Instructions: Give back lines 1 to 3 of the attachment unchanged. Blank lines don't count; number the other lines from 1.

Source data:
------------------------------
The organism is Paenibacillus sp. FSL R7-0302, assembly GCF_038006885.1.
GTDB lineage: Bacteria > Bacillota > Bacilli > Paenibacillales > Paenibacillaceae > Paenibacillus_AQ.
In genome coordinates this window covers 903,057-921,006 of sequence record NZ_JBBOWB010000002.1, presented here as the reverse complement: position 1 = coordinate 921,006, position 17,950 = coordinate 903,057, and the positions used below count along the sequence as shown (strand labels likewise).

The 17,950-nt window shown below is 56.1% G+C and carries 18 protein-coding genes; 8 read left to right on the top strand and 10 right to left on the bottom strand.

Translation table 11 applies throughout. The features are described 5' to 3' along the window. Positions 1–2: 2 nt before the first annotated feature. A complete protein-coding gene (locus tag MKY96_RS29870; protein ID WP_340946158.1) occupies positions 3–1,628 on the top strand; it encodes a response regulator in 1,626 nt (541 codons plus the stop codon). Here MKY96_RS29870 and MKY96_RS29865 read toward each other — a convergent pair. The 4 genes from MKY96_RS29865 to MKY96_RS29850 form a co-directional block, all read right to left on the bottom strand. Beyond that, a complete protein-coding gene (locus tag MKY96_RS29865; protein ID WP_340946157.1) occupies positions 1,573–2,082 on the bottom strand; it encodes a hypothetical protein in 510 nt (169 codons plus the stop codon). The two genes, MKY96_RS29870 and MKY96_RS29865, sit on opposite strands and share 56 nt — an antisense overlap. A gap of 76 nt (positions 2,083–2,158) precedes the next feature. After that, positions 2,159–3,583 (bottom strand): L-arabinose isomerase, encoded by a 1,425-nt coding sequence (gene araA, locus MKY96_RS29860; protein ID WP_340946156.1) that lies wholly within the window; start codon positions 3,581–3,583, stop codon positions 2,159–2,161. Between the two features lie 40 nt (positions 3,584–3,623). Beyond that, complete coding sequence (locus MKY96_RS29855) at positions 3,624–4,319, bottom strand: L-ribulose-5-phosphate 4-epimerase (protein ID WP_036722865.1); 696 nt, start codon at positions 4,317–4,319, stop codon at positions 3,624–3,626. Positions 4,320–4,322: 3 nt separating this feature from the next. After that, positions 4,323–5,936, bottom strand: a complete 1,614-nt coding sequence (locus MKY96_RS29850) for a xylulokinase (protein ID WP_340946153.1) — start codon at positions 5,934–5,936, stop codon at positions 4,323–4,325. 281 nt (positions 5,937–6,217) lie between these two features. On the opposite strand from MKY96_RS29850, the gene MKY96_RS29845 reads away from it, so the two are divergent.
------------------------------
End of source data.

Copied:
The organism is Paenibacillus sp. FSL R7-0302, assembly GCF_038006885.1.
GTDB lineage: Bacteria > Bacillota > Bacilli > Paenibacillales > Paenibacillaceae > Paenibacillus_AQ.
In genome coordinates this window covers 903,057-921,006 of sequence record NZ_JBBOWB010000002.1, presented here as the reverse complement: position 1 = coordinate 921,006, position 17,950 = coordinate 903,057, and the positions used below count along the sequence as shown (strand labels likewise).